Biden responded with an immediate and forceful, ‘No.’

Video still of immigration activist confronting Biden at a South Carolina Town Hall in 2019

Another activist began to challenge Biden, who turned away, showing how any honest criticism is too much for a bourgeois politician to handle. A visibly annoyed Biden dismissed the activist, telling him, “You should go vote for Trump.”

The activist himself implied he would still vote for Biden, but this is an unfortunate enabling of the very bourgeois representative who had just told him that he didn’t want his vote if it meant that he would dare criticize him.

Now, in the first days of his presidency, Biden issued the 100-day moratorium on deportations, the very thing he so quickly shut down to an immigrant’s face. His change in position is rank opportunism, nothing more. At the time of the campaign, his tough guy act was part of his law-and-order strategy to ensure that he would be seen by the as the sensible alternative to Trump while showing to his bourgeois backers he would not always pander to progressive demands.

Now that he has won, the 100-day moratorium can be entertained without consequence, especially when the other wing of the bourgeoisie represented by the Republicans will continue to play a convenient foil, either giving the Democrats a ready-made excuse for why they can not achieve the demands they traffic with during campaigns (minimum wage, healthcare, police brutality, etc..) or why they will pass ineffective and toothless policies which require ‘bipartisan compromise.’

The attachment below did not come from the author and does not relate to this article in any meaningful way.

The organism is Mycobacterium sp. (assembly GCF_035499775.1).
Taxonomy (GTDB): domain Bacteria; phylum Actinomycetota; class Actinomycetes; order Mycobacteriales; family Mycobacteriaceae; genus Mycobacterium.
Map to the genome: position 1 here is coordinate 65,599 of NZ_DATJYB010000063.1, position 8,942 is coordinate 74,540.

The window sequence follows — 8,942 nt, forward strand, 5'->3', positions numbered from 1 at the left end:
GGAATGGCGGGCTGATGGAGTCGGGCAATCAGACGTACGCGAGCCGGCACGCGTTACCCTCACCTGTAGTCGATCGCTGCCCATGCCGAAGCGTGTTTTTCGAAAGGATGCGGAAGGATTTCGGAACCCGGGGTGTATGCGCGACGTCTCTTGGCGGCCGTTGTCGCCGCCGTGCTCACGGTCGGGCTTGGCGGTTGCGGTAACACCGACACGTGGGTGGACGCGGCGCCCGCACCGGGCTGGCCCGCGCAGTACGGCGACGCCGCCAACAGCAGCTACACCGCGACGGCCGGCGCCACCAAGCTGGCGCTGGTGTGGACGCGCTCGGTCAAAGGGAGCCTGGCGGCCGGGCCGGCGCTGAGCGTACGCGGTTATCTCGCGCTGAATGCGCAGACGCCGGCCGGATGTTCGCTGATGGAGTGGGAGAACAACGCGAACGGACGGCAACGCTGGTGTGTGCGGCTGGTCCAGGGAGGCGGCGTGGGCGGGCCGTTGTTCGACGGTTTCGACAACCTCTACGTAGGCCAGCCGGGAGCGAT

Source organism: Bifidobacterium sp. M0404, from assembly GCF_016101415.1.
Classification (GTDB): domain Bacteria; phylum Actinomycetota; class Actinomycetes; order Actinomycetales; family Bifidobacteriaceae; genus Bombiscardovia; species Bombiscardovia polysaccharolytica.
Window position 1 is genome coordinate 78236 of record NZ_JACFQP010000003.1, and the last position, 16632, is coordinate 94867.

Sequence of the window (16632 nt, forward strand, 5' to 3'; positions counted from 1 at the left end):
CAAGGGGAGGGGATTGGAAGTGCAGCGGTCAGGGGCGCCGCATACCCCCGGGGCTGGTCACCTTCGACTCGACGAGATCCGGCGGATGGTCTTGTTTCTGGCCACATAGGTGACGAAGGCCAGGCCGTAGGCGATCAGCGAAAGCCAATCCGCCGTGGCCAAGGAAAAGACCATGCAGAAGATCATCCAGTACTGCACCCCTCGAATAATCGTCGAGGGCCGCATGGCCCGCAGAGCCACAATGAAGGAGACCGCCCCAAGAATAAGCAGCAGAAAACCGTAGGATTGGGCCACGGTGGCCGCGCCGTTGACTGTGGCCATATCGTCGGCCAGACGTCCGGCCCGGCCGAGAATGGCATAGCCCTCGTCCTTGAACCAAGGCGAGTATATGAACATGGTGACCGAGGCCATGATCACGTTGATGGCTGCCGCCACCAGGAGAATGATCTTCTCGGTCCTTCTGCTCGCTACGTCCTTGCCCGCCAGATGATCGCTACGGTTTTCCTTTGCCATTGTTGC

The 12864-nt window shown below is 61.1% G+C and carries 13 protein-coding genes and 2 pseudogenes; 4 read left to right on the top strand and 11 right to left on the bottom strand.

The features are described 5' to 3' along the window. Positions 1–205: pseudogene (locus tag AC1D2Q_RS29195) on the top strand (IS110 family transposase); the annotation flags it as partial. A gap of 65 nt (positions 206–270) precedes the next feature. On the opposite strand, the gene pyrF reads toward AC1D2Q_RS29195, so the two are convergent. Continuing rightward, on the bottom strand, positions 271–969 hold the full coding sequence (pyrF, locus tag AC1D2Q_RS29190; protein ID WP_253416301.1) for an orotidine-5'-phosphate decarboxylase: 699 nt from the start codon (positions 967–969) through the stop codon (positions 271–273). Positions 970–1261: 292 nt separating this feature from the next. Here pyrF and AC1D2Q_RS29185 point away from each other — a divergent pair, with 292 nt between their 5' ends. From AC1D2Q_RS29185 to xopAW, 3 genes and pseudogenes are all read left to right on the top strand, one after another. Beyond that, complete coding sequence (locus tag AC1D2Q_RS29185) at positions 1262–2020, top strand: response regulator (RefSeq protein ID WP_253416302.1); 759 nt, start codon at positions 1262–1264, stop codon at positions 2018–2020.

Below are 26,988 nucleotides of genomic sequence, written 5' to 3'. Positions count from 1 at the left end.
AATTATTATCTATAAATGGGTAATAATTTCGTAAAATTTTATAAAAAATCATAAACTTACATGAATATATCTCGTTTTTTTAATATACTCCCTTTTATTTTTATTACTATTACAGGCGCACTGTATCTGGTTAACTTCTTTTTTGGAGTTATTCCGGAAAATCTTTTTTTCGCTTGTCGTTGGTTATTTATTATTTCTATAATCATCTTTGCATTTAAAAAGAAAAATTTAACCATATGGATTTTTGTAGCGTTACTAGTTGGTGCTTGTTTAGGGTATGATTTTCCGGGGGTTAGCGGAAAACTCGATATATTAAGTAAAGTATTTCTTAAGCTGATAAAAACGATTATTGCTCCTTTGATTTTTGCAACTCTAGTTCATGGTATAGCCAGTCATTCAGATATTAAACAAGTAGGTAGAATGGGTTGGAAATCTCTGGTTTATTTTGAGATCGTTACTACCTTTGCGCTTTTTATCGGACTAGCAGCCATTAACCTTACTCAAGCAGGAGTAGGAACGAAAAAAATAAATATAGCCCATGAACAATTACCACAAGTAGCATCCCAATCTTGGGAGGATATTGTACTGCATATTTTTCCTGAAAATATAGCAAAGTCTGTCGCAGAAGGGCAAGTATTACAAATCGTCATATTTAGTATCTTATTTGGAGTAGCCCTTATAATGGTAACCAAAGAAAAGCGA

Even according to acting Department of Homeland Security Secretary David Pekoske, who issued the moratorium, it does nothing to prohibit “the apprehension or detention of individuals unlawfully in the United States.” There is no intention on the part of Biden to cease use of any of the state’s mechanisms to hunt and control the immigrant population, but instead he will use his executive power for publicity stunts and deception.

This does not mean that the moratorium, if it is truly enacted, may not benefit many immigrants who deserve relief, and their efforts to fight for that relief should not be discounted. There are lessons to be learned in the struggle for demands, but the struggle for these demands can not be directed into absolving imperialists such as Biden, and especially must not diminish a clear and militant resistance to US imperialism, which will continue to create the conditions that put the people of the Third World in the position to flee their home countries in order to feed themselves and their families, then prosecutes them for this supposed crime.

The struggle of immigrant workers must be combined with the struggles of all the proletariat in the US and the world. The proletariat has no country, and immigrant workers in the US should be defended as fiercely as the workers born here, just as we stand with the workers of oppressed nations outside of US borders. This means striving for greater organization, greater militance, and relentless efforts to expose the attempts of US imperialism to mask its crimes with its fleeting and insufficient gestures.